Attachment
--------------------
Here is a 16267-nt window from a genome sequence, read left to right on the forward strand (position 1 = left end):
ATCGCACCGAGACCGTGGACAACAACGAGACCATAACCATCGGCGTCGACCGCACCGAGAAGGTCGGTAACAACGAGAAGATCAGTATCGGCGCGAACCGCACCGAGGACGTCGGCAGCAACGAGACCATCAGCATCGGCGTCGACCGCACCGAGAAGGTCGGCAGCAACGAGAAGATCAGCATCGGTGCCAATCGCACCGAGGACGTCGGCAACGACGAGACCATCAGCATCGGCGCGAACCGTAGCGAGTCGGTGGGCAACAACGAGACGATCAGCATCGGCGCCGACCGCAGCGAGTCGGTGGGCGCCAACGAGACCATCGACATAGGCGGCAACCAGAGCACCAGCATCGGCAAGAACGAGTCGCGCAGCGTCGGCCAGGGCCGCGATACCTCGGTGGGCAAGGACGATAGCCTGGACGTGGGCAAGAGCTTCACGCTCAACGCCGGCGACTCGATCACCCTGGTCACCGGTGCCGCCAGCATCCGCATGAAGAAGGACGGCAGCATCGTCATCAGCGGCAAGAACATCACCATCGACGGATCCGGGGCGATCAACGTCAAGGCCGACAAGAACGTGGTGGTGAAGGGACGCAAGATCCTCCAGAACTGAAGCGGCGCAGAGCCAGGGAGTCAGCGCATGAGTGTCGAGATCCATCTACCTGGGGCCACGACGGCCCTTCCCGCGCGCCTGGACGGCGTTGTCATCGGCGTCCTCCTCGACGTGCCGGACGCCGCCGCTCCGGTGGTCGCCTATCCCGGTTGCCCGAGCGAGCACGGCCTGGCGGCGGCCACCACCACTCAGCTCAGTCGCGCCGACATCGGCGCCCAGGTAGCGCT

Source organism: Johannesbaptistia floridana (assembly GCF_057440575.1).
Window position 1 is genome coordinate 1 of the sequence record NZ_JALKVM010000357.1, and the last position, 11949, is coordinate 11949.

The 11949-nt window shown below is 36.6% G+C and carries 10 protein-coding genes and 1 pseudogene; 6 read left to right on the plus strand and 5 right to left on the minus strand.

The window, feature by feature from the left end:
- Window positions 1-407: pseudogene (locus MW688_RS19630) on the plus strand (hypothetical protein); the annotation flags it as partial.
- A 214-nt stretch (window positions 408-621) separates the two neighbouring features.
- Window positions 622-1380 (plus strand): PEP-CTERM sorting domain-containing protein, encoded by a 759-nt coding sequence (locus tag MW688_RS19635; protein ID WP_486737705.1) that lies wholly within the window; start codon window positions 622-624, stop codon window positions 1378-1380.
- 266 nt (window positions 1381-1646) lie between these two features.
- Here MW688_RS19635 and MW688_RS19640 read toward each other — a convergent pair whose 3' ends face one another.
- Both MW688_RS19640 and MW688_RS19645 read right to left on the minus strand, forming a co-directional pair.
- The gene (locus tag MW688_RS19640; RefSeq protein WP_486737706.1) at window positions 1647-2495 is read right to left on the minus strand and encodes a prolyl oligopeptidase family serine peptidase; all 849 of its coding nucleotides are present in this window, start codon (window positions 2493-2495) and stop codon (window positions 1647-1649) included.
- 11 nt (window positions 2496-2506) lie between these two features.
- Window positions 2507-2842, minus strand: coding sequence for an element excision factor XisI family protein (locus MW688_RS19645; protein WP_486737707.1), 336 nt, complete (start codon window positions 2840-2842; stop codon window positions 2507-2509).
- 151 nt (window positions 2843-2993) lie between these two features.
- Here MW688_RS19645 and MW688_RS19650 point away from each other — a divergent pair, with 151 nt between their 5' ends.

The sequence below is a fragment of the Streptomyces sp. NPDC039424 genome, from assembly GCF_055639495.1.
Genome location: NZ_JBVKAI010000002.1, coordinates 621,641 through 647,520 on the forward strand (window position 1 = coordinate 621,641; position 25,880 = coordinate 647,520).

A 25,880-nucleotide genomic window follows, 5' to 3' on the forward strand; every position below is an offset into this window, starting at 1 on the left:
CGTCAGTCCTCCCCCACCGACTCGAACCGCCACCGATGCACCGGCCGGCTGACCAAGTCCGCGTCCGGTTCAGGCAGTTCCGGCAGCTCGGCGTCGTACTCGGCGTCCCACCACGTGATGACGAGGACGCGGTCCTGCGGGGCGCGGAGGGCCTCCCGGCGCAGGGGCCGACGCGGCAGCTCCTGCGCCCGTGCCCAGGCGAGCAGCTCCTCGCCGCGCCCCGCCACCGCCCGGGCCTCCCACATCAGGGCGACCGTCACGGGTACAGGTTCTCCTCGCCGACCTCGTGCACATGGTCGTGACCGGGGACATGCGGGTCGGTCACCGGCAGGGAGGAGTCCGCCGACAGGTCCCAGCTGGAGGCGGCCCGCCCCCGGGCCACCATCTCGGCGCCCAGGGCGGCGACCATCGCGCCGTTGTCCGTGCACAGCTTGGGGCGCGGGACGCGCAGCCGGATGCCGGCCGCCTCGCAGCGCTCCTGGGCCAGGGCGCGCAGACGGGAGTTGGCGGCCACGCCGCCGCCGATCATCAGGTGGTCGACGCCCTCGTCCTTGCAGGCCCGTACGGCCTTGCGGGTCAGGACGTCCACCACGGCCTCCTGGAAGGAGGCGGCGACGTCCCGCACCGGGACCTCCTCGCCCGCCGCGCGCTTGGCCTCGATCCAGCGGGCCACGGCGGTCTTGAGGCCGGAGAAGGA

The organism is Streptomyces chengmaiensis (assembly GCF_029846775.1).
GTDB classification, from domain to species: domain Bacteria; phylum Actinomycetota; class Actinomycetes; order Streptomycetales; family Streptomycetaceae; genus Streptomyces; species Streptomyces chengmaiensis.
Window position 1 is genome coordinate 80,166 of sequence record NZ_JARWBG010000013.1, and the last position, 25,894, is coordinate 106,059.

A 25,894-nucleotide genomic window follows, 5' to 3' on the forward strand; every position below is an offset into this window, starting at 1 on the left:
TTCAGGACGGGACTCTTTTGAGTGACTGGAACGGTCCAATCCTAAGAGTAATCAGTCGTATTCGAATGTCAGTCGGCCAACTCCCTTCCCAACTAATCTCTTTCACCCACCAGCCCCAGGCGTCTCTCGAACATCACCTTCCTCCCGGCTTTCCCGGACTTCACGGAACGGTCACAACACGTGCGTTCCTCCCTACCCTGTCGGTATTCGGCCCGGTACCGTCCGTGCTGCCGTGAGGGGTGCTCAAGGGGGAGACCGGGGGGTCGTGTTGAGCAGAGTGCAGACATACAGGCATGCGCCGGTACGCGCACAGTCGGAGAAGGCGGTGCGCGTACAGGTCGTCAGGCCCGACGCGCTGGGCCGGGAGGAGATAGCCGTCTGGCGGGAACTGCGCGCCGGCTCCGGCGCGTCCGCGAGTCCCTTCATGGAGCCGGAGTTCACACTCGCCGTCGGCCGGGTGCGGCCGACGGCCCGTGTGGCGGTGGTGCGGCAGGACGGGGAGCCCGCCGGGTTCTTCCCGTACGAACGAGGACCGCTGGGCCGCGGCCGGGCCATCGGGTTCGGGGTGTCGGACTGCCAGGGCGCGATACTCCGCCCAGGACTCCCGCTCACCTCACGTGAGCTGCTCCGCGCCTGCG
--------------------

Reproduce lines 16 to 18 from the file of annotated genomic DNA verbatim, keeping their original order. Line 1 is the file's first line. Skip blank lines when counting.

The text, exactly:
- 151 nt (window positions 2843-2993) lie between these two features.
- Here MW688_RS19645 and MW688_RS19650 point away from each other — a divergent pair, with 151 nt between their 5' ends.

The sequence below is a fragment of the Streptomyces sp. NPDC039424 genome, from assembly GCF_055639495.1.